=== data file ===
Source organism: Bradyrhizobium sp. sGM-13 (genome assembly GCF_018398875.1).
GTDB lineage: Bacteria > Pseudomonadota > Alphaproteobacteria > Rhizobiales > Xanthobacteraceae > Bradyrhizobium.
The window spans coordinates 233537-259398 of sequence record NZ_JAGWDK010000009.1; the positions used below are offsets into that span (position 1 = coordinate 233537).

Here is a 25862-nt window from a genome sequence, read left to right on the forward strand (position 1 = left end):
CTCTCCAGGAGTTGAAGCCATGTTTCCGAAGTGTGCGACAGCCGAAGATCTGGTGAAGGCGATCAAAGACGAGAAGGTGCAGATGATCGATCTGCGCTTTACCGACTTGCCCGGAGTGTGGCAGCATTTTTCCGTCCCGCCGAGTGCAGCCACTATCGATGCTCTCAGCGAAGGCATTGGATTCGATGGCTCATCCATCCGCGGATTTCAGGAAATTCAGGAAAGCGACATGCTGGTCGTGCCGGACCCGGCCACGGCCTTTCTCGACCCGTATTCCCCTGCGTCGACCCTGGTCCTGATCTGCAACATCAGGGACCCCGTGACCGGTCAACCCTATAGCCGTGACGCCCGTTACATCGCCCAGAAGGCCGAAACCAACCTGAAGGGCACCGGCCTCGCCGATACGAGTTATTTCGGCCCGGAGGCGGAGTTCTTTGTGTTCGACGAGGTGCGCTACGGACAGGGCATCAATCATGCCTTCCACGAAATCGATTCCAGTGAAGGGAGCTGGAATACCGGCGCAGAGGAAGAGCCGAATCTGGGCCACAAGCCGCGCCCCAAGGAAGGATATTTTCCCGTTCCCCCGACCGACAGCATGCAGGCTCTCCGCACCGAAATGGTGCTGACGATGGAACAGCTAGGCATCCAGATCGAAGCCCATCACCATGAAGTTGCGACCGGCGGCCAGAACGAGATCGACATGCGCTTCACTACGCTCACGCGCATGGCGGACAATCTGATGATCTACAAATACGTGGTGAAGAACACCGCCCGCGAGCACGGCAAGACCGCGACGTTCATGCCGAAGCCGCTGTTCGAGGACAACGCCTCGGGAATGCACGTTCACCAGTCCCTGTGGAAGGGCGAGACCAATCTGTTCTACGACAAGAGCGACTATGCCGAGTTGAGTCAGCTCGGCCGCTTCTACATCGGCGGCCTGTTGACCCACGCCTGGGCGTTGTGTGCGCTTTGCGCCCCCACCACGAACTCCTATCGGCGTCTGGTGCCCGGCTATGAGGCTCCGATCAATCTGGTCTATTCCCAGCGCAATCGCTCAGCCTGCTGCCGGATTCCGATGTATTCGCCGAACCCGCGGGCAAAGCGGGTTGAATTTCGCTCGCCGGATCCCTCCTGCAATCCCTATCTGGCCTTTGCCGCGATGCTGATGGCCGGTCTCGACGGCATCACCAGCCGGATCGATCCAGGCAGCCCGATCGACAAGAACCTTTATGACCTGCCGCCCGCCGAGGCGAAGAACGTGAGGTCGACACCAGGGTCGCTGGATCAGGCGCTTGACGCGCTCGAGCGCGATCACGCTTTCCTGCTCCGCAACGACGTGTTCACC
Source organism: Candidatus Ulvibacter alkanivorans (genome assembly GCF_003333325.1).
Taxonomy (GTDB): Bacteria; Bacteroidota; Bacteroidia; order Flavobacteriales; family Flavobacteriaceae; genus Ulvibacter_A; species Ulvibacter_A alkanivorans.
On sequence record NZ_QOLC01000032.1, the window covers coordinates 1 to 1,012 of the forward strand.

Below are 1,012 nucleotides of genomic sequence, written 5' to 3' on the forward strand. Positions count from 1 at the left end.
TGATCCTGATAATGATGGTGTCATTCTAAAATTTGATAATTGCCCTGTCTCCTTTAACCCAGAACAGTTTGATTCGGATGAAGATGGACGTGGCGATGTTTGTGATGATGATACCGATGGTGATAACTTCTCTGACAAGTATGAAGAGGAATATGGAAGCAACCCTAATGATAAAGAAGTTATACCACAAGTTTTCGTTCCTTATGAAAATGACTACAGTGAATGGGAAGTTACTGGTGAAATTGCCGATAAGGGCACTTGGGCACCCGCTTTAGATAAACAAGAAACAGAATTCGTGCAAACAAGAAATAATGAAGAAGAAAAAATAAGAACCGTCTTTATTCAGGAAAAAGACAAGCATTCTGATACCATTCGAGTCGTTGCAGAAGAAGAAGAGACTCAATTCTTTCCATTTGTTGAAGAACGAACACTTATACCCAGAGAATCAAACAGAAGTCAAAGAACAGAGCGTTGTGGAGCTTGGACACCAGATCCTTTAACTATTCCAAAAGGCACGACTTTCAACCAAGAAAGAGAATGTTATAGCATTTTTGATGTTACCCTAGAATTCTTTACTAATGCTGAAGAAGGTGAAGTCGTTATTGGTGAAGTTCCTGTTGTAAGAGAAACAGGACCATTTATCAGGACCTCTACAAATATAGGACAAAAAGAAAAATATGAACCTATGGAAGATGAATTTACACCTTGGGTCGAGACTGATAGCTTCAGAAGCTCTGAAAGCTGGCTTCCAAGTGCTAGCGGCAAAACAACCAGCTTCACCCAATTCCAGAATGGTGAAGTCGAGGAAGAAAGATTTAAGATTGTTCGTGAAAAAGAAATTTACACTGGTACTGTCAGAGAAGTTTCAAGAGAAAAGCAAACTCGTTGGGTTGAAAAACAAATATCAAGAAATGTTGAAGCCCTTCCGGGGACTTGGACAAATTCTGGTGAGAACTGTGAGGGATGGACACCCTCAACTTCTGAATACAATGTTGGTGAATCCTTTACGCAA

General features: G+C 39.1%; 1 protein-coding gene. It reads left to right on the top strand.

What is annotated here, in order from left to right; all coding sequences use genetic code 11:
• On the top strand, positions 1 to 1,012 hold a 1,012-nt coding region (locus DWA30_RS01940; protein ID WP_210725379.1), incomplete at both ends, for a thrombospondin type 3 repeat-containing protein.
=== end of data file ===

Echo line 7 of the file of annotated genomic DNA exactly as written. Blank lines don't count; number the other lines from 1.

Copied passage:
Taxonomy (GTDB): Bacteria; Bacteroidota; Bacteroidia; order Flavobacteriales; family Flavobacteriaceae; genus Ulvibacter_A; species Ulvibacter_A alkanivorans.